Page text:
Goodbye Madiba



Last night, what we had all feared happened - Madiba said goodbye.

What Mandela represents to us is that something different might be possible and his achievements are extraordinary.

Originating from a humble rural village, Mandela became one of Africa's greatest sons commanding global adoration as he fought to end apartheid in South Africa. Imprisoned for 27 years in his fight to achieve racial justice and equality, Mandela gave an unwelcomed global spotlight to the injustice of apartheid and the plight of  black South Africans by the white minority.

Despite the savage imprisonment he endured, Mandela had an overriding sense of humanity as he worked for justice  through peaceful means, working with his oppressors not for revenge, but with an earnest sense of freedom for his people.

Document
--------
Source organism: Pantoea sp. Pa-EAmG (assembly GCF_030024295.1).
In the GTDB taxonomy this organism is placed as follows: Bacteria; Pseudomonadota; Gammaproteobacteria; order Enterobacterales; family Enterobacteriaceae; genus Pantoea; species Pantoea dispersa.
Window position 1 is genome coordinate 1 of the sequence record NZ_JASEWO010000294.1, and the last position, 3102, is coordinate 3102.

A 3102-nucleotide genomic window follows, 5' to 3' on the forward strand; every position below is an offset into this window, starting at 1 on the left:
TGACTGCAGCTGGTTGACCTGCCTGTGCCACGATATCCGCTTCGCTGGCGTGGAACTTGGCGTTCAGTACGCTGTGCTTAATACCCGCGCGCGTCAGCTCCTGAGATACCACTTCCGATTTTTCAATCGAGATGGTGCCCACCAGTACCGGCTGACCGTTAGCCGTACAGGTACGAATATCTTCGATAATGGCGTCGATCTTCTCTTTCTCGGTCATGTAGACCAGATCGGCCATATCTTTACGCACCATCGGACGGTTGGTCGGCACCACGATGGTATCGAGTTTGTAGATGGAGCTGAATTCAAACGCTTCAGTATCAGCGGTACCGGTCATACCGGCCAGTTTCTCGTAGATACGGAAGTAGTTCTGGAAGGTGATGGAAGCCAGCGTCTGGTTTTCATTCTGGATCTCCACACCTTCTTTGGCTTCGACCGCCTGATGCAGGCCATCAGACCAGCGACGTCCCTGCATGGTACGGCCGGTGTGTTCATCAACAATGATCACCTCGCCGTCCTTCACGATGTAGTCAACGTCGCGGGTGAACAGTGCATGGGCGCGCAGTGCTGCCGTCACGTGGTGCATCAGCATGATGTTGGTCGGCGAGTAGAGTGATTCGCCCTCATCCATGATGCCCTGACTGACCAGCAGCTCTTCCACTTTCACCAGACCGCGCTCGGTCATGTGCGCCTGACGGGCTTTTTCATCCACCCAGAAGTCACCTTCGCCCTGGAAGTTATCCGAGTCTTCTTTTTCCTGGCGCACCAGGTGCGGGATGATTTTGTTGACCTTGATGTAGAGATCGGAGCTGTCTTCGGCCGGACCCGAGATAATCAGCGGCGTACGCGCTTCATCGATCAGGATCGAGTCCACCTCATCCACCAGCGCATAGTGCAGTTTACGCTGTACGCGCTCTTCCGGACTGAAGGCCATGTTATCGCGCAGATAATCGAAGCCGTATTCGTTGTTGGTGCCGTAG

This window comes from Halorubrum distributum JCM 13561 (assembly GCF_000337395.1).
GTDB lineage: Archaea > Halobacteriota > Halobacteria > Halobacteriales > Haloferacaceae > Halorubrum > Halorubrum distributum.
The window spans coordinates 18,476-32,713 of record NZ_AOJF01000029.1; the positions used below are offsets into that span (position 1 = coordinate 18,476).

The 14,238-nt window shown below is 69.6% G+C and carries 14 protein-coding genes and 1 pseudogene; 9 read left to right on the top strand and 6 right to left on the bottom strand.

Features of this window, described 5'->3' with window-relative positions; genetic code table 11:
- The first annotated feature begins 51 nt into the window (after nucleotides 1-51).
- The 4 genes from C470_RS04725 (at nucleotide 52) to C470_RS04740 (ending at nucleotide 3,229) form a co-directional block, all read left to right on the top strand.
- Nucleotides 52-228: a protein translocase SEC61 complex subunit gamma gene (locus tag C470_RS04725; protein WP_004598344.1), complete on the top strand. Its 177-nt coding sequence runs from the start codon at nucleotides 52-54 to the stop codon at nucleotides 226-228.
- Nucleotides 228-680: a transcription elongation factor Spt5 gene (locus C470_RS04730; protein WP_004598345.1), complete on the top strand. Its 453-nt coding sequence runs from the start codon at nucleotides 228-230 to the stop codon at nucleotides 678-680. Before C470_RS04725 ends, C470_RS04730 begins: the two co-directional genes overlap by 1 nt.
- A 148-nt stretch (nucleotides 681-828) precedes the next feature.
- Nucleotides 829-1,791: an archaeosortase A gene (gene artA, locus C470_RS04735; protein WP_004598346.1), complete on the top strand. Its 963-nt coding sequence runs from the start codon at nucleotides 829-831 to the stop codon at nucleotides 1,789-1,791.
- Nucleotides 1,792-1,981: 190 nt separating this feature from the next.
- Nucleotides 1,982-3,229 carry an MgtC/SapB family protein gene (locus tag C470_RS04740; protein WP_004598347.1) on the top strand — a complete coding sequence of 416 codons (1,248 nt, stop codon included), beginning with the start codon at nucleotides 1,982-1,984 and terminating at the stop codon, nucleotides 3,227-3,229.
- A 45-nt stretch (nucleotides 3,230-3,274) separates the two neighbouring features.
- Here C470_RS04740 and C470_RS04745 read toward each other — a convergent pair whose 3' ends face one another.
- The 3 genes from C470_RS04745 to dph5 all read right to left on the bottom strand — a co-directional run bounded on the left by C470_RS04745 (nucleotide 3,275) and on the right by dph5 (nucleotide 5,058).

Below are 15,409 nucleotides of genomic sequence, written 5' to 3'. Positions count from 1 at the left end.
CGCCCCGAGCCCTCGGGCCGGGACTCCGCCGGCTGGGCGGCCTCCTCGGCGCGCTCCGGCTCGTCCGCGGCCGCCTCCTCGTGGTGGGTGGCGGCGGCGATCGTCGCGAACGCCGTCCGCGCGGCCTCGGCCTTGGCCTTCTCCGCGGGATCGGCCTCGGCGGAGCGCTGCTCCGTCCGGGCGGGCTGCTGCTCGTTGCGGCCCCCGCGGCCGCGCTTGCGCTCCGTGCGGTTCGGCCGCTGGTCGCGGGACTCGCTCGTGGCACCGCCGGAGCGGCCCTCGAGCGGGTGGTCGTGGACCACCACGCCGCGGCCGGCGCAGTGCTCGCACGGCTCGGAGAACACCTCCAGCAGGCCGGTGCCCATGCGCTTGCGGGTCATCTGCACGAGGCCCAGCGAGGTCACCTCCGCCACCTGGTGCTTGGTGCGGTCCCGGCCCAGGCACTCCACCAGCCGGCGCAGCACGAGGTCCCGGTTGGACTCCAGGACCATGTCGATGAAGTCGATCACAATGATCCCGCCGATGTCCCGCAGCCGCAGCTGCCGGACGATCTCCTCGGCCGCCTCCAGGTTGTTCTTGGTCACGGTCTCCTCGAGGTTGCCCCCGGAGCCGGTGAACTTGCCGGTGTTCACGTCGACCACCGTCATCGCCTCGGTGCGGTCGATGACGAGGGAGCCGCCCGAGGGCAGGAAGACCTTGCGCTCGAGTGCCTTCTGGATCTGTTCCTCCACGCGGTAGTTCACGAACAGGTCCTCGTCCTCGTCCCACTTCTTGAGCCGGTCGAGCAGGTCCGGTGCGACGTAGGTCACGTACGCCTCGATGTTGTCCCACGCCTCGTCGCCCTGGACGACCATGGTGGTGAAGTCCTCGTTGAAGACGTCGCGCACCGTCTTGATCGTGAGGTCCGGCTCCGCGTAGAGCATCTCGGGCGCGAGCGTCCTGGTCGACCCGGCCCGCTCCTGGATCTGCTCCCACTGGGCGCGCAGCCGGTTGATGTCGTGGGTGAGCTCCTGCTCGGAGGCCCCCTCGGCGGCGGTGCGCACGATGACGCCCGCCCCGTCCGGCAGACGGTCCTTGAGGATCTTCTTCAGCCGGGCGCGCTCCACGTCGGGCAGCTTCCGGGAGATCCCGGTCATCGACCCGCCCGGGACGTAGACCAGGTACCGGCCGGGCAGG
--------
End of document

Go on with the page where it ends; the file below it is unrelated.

"Freedom is indivisible; the chains on any one of my people were the chains on all of them, the chains on all of my people were the chains on me.'

This stoic and fearless determination gave that sense of hope and inspiration to all. Unrelenting in his fight for justice, in 1994 Mandela became the first president of South Africa in an election in which both black and white South Africans had the vote.

A number of us at OBV were very privileged to have met him back in 1996 at  Brixton, including Ashok Viswanathan, Simon Woolley and Lee Jasper 's eldest son Remy.

When I heard the news last night, Simon Woolley and I were at the premiere of the Long Walk to Freedom, the film depicting his heroic life. The celebration of his life was quickly filled by the sorrow felt at his loss.

The greatest tribute to him, for us to all give, must surely be to continue to fight against racial and social injustice, and to do so with humility and humanity.

 Francine Fernandes